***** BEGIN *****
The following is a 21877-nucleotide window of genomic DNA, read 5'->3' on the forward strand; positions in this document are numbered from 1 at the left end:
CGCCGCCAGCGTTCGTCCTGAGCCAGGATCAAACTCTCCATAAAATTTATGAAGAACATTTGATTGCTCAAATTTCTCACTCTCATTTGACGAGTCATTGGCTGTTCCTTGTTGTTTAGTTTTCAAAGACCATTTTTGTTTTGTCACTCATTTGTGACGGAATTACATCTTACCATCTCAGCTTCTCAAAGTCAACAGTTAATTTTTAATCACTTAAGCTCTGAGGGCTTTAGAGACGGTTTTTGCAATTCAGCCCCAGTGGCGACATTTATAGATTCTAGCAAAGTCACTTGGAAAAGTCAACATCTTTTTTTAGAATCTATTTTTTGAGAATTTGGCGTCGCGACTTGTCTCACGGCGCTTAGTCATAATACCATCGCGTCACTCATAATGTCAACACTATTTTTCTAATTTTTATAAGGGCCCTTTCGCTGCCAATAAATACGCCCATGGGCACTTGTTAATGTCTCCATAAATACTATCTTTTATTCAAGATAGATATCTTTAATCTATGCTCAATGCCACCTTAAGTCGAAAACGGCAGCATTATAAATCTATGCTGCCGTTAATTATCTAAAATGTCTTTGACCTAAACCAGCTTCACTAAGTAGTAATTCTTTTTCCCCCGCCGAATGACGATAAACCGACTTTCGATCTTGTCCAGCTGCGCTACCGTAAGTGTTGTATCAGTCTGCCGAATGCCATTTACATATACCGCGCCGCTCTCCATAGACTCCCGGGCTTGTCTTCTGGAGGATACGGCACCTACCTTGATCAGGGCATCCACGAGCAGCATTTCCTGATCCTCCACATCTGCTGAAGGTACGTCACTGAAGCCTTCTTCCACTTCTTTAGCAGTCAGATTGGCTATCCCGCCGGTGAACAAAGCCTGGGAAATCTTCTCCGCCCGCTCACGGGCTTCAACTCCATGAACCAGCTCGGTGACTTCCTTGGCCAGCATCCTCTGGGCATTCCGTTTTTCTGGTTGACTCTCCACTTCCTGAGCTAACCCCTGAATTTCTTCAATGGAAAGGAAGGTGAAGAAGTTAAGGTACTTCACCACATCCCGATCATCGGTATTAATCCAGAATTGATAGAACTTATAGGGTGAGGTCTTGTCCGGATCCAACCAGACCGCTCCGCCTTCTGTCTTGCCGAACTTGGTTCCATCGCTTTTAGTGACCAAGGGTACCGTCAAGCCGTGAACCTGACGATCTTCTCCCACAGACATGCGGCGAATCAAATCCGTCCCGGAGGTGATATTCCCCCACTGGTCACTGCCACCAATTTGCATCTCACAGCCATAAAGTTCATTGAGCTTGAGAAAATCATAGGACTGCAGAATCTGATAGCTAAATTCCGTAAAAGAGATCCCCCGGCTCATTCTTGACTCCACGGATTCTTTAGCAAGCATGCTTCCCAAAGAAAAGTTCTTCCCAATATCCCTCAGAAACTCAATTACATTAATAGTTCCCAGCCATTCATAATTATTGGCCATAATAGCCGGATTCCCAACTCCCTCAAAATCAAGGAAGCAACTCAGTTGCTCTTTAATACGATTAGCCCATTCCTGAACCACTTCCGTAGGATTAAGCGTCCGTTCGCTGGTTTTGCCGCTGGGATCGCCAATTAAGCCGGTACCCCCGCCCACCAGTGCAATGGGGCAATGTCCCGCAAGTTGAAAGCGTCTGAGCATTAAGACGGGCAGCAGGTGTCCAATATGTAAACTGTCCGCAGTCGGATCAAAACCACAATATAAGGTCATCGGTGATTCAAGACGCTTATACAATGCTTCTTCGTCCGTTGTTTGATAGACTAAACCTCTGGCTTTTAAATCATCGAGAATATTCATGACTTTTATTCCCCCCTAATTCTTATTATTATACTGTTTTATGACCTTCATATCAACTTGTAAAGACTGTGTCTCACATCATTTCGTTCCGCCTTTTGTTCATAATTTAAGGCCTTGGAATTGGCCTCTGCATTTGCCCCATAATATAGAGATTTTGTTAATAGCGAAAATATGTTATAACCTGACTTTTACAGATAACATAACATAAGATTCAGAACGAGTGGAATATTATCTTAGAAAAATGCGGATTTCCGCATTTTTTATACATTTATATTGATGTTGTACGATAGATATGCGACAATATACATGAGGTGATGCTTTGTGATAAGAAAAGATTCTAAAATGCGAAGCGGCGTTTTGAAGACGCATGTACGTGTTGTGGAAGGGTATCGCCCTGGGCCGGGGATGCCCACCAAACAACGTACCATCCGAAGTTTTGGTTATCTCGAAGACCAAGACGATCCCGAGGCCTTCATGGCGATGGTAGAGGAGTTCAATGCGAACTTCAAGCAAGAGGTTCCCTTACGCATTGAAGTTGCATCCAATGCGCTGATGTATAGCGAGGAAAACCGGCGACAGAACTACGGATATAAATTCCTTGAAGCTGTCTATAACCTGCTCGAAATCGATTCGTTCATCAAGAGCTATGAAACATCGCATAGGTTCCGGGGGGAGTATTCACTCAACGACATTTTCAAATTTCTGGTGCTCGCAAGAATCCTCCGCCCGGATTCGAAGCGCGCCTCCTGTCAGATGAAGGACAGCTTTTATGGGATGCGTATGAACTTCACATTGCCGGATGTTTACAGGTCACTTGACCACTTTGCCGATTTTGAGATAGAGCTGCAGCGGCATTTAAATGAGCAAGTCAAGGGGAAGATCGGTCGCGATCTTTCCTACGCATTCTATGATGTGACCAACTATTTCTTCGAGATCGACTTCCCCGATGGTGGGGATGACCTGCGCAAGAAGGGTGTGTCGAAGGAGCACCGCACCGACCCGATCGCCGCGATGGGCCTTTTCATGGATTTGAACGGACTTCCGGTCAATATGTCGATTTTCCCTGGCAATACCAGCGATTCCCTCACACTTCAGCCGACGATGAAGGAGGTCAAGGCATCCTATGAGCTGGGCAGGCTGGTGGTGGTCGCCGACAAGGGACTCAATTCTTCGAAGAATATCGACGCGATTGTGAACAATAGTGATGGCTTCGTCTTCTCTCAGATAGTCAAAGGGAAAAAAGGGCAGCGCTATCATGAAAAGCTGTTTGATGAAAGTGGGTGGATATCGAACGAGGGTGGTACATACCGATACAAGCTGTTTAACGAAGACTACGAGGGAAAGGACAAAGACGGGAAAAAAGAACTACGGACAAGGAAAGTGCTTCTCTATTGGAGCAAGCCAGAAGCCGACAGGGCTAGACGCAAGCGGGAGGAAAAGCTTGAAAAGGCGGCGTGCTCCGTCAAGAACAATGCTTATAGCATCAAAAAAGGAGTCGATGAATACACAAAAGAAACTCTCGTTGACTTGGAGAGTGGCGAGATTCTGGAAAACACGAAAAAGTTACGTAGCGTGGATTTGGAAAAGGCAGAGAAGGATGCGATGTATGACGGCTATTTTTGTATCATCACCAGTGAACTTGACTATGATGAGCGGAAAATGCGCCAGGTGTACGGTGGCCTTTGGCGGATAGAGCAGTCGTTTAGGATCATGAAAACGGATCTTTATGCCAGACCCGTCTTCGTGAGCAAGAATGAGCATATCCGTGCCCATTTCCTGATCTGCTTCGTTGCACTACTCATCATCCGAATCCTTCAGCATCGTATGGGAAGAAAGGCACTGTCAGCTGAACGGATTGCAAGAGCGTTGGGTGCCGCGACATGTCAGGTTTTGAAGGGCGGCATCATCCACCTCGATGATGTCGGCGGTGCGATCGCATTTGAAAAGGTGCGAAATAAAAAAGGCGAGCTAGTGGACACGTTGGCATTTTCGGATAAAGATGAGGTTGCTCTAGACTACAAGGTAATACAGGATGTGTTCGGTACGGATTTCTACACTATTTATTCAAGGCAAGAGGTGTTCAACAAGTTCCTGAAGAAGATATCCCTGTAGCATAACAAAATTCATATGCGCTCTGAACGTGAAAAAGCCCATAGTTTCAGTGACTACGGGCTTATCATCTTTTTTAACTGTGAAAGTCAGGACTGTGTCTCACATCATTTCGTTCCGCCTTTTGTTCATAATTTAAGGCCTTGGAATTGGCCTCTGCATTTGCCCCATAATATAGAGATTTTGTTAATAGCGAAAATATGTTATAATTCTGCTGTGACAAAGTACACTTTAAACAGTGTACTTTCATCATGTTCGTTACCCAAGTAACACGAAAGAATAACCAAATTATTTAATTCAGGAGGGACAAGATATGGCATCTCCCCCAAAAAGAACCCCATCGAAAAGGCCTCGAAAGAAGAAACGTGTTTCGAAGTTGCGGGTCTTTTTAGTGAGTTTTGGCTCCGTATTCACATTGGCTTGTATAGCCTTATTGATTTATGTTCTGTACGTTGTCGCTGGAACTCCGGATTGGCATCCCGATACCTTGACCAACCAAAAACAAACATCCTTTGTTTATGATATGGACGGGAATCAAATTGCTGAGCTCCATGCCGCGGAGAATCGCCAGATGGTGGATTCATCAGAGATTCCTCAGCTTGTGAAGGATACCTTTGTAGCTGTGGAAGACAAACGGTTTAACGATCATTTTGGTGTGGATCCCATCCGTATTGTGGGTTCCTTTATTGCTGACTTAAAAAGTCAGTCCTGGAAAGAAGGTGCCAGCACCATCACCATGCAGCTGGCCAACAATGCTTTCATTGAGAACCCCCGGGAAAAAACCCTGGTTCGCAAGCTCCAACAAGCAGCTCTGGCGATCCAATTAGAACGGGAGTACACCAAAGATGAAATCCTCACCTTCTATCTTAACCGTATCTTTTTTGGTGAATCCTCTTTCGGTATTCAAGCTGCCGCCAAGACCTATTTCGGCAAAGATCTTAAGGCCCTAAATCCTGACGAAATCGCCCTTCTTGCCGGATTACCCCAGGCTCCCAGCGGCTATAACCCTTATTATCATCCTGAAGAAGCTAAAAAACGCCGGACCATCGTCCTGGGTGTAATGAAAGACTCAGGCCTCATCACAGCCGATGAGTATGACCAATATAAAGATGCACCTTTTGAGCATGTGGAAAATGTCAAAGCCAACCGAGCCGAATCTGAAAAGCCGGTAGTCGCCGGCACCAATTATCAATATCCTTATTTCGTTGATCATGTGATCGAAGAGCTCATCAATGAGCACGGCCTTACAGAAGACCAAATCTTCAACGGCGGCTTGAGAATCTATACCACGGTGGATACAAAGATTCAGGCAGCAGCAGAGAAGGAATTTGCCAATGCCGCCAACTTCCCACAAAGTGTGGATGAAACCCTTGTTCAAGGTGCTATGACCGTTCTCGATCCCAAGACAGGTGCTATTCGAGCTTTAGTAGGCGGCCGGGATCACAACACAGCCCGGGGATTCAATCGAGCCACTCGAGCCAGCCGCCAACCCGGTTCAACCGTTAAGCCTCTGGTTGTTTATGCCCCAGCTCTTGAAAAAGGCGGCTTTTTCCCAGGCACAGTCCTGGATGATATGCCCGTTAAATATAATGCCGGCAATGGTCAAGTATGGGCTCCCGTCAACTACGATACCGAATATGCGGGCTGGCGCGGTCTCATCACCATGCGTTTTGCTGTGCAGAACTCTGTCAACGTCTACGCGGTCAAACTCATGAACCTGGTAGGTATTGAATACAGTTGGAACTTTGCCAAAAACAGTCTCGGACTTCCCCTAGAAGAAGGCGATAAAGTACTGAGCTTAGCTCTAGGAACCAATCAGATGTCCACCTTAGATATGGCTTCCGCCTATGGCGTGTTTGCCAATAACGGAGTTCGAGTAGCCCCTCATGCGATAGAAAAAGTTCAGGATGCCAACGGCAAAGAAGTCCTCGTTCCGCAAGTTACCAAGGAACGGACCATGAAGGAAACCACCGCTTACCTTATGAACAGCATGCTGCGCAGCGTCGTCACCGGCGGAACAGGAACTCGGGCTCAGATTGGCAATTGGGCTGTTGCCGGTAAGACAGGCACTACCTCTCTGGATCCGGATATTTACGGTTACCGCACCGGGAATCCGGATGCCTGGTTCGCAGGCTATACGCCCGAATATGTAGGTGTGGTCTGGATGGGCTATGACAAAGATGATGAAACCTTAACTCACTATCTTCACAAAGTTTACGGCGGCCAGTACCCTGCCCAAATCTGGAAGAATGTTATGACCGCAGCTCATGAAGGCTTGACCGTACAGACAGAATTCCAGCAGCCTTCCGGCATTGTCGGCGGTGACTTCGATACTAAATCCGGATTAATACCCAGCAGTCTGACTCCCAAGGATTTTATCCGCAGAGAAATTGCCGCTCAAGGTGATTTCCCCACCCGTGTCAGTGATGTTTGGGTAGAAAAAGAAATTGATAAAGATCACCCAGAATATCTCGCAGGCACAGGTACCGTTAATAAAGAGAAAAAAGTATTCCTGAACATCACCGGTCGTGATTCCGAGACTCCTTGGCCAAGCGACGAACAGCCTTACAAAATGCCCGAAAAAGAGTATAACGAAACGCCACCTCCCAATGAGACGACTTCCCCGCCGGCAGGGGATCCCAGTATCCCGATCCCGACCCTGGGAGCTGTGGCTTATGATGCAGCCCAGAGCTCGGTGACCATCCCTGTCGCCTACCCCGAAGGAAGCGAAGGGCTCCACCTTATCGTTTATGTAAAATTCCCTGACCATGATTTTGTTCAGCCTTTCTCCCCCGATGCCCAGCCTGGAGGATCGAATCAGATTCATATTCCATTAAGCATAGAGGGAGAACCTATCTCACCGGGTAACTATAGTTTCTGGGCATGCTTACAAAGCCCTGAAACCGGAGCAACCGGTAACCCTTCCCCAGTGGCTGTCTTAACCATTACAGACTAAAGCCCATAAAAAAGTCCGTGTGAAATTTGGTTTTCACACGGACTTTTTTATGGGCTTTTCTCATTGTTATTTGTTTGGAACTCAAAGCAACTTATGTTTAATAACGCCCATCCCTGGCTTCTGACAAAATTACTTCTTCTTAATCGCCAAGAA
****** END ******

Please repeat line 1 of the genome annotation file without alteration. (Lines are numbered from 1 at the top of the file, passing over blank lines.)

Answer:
The following is a 21877-nucleotide window of genomic DNA, read 5'->3' on the forward strand; positions in this document are numbered from 1 at the left end: